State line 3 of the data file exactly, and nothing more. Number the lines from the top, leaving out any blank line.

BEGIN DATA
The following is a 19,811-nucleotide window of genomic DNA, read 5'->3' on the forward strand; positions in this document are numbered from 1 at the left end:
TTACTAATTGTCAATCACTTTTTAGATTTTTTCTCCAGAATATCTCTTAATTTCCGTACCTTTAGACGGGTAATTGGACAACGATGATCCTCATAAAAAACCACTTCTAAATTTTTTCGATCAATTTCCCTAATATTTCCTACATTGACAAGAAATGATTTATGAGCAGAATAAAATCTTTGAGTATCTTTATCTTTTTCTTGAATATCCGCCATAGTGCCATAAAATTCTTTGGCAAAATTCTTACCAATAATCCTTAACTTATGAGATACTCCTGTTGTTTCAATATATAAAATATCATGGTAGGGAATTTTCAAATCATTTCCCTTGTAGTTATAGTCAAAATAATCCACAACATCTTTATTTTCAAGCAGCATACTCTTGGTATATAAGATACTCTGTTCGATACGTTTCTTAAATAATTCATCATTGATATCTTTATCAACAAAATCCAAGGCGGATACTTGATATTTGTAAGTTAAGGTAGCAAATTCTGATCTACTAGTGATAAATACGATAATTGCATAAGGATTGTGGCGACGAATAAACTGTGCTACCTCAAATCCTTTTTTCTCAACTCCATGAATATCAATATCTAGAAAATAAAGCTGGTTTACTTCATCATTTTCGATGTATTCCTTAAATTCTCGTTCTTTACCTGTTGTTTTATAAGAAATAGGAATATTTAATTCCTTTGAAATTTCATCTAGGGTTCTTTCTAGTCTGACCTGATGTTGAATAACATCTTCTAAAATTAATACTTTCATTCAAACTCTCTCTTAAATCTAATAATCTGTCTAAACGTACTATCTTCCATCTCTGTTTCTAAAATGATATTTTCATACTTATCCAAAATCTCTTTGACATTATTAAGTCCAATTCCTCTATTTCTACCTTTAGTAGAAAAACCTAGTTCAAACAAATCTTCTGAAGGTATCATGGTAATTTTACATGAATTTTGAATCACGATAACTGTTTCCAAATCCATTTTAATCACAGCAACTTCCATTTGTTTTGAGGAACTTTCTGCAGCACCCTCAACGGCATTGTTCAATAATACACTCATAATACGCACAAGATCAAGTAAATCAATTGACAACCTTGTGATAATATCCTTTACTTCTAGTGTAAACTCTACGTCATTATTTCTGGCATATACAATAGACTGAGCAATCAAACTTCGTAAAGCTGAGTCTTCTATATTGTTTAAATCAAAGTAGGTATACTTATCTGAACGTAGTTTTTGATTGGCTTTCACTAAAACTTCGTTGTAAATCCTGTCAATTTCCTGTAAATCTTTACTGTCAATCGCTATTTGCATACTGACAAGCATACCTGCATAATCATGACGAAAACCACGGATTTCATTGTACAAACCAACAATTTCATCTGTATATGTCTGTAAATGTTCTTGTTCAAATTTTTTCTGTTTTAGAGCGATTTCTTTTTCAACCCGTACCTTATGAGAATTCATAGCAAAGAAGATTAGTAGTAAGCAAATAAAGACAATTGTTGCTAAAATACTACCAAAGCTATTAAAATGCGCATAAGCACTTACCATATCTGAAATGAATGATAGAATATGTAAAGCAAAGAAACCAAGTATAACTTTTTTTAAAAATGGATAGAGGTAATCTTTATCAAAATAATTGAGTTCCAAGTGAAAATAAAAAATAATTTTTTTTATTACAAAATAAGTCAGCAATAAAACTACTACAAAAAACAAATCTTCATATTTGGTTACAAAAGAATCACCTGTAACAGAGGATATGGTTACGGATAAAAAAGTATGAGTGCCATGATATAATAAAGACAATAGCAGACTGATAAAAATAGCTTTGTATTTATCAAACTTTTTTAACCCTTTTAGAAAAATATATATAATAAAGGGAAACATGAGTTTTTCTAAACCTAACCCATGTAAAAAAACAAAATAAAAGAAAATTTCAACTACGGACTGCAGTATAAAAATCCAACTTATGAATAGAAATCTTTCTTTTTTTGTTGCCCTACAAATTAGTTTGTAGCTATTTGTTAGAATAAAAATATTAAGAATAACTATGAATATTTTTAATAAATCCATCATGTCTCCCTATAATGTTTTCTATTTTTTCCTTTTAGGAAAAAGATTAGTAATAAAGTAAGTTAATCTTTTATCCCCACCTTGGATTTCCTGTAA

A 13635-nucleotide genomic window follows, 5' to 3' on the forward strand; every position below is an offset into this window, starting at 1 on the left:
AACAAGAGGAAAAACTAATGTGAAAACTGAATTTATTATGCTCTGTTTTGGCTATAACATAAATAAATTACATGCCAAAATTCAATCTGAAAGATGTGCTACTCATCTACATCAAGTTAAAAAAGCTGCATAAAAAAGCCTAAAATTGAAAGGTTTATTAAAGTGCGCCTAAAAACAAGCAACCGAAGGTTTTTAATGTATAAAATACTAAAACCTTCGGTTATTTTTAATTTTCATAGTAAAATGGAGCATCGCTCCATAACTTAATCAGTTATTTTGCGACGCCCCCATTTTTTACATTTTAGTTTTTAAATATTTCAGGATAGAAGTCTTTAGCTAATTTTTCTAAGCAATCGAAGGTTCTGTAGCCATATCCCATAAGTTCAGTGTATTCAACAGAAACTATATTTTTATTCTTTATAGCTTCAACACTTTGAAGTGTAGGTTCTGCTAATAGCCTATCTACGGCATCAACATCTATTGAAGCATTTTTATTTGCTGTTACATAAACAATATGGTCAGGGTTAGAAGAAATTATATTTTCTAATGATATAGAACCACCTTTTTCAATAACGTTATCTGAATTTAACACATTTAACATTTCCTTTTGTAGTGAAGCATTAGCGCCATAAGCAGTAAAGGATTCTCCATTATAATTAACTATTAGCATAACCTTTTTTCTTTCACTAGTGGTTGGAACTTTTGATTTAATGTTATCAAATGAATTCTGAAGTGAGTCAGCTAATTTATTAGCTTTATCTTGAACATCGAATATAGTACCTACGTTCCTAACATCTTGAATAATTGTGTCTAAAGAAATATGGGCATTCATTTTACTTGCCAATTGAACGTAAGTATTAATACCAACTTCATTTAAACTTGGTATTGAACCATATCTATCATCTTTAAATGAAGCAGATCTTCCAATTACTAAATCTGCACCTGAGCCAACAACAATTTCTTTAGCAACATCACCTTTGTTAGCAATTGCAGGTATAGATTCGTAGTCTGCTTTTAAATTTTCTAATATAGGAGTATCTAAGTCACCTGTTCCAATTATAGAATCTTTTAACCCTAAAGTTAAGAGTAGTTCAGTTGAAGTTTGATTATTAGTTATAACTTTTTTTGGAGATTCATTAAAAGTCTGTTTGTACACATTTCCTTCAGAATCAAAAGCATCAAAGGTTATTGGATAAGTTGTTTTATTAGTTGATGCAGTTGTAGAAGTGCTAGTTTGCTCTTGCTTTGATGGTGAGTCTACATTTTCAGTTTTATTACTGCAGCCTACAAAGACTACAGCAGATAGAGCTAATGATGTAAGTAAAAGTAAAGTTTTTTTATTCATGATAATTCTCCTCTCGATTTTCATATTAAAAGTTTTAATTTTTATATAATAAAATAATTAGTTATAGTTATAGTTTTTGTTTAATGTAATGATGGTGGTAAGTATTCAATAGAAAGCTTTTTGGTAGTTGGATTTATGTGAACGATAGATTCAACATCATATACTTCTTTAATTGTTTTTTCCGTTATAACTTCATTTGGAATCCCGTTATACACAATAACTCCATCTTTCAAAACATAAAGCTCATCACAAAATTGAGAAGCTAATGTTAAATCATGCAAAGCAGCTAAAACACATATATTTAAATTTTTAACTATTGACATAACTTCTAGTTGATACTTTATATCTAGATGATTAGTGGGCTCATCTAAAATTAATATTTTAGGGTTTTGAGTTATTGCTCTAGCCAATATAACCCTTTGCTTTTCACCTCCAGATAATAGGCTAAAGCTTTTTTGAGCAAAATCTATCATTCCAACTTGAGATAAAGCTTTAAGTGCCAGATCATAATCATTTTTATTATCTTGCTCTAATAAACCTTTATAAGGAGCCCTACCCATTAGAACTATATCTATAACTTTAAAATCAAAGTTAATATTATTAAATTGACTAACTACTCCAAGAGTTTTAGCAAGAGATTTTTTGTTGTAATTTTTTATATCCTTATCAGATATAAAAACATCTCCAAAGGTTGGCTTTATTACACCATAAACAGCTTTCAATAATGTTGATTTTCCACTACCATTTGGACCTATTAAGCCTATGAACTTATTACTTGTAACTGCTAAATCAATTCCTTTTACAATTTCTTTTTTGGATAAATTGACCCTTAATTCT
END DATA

A 13635-nucleotide genomic window follows, 5' to 3' on the forward strand; every position below is an offset into this window, starting at 1 on the left: